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July 12, 2013
Workers ignoring fall protection? Research offers possible solutions

Despite the significant risk of injury or death, construction workers continue to work at heights without fall protection. A recently published study examines the reasons for this and offers solutions that could prevent an accident or save a life.

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The researchers/authors of Fall Protection in Residential Construction Sites, which appears in the July issue of Professional Safety, studied compliance at 197 residential construction sites. They found only 59 percent compliance with fall protection/prevention measures. That means, for example, that workers installing roof tresses may stand on top of walls without fall arrest or protection.

The researchers conducted a written survey to assess the workers’ perception of fall protection in terms of ease-of-use and other issues. They were shown a presentation about the various devices and asked to rate them. Two top-rated devices were purchased for pilot testing and crews were trained to install and use them. Follow-up visits assessed how well the devices were being used.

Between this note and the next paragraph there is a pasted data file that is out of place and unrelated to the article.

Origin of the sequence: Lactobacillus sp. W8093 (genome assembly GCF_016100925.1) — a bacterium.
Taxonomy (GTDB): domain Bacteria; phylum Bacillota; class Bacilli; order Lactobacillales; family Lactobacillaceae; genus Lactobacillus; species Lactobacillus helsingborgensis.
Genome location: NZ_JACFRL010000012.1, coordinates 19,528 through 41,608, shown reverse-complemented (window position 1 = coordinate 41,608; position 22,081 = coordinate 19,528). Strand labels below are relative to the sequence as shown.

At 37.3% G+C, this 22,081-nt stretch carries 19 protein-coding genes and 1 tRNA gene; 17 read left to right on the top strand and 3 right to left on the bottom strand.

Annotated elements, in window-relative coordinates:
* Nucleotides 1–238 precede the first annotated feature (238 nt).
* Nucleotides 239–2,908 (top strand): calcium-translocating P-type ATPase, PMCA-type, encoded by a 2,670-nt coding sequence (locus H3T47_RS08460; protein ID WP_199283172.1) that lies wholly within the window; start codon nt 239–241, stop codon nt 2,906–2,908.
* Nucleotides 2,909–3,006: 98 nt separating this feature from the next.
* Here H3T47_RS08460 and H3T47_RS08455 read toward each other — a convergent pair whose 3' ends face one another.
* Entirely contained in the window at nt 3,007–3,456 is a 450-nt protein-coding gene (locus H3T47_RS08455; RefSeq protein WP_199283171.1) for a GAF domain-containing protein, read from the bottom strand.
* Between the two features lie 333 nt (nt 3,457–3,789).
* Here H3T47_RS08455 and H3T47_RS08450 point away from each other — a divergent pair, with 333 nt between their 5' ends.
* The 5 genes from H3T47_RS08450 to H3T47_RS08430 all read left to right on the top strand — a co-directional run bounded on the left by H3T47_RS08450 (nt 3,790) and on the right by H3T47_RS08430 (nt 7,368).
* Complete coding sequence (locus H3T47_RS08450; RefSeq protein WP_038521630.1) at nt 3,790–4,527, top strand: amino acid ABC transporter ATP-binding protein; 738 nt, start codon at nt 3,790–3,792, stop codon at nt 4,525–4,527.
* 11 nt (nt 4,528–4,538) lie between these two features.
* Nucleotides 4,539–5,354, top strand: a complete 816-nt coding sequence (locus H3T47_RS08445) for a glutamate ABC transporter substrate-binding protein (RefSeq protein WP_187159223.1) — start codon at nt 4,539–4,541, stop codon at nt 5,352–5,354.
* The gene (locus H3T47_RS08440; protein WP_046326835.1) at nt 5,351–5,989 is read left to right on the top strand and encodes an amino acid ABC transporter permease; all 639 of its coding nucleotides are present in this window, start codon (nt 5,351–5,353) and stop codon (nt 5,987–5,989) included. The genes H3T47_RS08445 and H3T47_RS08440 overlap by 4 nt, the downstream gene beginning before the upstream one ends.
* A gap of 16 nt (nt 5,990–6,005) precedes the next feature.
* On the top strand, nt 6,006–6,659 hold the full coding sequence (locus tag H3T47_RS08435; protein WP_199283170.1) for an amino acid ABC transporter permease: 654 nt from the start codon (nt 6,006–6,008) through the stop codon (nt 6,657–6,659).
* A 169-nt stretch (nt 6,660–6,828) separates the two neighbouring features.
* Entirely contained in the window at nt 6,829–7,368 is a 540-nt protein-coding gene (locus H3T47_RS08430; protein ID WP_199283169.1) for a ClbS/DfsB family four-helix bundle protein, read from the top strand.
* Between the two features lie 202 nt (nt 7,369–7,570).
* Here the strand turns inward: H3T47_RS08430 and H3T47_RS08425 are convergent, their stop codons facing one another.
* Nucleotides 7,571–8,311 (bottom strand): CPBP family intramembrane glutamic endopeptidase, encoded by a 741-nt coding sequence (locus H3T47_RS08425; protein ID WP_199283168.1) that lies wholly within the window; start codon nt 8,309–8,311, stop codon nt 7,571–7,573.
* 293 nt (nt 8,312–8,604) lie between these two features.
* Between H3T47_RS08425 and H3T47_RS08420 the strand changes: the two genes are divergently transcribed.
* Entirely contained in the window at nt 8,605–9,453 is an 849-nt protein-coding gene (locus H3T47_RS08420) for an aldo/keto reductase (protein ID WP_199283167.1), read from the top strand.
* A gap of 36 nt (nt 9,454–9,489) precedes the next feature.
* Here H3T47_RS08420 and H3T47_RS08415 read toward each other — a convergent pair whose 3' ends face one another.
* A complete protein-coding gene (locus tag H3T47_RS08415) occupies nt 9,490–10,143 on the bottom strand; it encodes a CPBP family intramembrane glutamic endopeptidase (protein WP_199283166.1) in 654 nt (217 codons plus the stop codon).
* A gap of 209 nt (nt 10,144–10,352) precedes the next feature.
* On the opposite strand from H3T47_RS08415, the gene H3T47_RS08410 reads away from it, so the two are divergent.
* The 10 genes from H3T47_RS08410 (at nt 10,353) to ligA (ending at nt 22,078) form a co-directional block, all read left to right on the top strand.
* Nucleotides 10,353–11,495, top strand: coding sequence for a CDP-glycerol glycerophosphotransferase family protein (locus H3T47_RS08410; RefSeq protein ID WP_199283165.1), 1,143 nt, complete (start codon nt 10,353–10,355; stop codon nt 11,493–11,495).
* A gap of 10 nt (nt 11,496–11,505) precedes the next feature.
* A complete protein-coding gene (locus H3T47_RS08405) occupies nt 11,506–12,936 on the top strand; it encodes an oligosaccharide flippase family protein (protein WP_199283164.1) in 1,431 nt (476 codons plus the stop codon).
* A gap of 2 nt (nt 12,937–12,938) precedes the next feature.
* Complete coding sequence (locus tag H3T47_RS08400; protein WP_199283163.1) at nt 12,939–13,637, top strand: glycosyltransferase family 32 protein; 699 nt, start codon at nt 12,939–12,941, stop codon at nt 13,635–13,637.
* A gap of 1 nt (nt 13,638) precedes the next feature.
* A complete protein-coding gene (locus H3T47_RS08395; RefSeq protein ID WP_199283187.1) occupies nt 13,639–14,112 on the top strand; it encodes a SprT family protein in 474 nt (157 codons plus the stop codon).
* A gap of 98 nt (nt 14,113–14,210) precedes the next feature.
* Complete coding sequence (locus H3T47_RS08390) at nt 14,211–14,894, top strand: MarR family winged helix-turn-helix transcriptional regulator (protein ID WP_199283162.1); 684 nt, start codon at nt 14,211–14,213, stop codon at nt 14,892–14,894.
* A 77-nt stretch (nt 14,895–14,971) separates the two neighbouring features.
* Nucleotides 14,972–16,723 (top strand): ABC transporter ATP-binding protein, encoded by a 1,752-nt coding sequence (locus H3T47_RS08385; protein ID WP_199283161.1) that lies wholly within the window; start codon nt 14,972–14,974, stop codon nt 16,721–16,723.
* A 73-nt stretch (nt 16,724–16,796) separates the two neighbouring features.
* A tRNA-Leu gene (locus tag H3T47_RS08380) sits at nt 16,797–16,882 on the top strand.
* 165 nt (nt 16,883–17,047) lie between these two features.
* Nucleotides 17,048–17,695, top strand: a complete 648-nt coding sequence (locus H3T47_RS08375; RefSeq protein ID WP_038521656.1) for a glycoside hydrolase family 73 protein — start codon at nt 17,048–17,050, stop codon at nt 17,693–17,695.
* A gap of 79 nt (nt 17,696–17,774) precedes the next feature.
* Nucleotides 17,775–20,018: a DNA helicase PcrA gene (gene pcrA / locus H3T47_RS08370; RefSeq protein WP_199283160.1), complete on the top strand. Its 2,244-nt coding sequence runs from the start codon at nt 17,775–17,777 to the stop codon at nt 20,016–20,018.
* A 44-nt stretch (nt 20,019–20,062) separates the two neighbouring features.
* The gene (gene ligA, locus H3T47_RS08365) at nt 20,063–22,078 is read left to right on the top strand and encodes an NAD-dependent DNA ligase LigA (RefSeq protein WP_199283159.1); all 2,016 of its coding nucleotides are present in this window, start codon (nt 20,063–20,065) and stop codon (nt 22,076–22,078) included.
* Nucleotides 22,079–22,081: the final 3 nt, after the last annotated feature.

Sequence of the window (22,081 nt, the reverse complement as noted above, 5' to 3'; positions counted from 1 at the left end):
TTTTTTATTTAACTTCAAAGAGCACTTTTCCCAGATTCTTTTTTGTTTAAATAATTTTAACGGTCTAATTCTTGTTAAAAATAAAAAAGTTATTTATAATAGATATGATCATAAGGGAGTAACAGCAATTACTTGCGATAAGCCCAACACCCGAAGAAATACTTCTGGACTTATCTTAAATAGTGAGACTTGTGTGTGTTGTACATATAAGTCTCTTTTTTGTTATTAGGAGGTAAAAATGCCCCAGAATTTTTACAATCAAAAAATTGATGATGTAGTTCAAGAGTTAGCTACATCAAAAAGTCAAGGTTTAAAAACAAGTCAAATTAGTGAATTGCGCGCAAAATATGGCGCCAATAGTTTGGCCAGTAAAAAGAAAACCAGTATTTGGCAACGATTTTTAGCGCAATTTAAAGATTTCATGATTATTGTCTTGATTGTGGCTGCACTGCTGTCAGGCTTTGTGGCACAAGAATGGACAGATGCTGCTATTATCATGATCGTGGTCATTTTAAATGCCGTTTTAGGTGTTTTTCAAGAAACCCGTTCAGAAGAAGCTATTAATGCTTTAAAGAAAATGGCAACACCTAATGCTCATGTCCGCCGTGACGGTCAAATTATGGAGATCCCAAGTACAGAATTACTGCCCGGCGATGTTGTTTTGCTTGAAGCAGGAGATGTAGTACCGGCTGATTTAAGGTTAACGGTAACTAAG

The study found that many commercially available solutions were viewed as effective in preventing falls and could be used by crews after minimal training. The primary concern was the effect of a device on productivity. The solutions were for three categories: protection on floor openings, provision of temporary walking surfaces, and personal fall arrest anchorage.

Co-author Vicki Kaskutas commented, “There is a learning curve when using a new fall protection device; this can add time to the home building process, which is a major concern in the current economic environment.”

The article identifies solutions to overcoming these and other obstacles. Among them:

  • Repetitive use of a device to lead to long-term adoption of the technology;
  • Loaning of pilot-tested equipment to contractors to allow them to integrate it into their workplace before they buy it; and
  • Assistance by fall protection equipment rental companies to help contractors identify and locate the best equipment for a particular need.

The study authors point out that the need for better compliance is significant, as falls account for 64 percent of the fatalities in residential building and 100 percent among framing contractors.

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